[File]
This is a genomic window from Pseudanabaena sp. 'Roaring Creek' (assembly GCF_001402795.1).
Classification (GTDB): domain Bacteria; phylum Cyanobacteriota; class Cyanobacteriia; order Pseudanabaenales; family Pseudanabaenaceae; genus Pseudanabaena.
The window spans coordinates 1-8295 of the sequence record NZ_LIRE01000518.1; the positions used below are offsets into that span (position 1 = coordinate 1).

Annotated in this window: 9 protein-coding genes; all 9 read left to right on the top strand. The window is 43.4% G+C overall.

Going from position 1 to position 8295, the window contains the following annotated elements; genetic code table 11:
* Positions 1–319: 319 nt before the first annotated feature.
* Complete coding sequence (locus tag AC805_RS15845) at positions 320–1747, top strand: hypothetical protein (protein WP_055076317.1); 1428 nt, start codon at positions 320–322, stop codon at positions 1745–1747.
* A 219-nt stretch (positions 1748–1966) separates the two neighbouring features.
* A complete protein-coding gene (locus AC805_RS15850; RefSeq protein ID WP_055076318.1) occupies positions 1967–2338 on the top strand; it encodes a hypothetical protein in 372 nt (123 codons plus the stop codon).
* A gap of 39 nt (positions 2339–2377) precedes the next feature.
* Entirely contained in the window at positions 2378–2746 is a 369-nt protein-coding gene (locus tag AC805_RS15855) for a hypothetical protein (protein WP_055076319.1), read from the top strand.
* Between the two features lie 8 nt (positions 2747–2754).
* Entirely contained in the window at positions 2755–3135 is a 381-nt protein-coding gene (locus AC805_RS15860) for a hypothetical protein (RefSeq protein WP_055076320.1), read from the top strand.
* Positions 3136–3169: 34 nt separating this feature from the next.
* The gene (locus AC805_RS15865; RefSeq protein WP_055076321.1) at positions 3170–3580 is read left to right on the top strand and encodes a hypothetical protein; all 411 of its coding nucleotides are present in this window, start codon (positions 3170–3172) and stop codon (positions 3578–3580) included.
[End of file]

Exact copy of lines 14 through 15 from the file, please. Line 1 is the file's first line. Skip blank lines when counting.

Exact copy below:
* Positions 3136–3169: 34 nt separating this feature from the next.
* The gene (locus AC805_RS15865; RefSeq protein WP_055076321.1) at positions 3170–3580 is read left to right on the top strand and encodes a hypothetical protein; all 411 of its coding nucleotides are present in this window, start codon (positions 3170–3172) and stop codon (positions 3578–3580) included.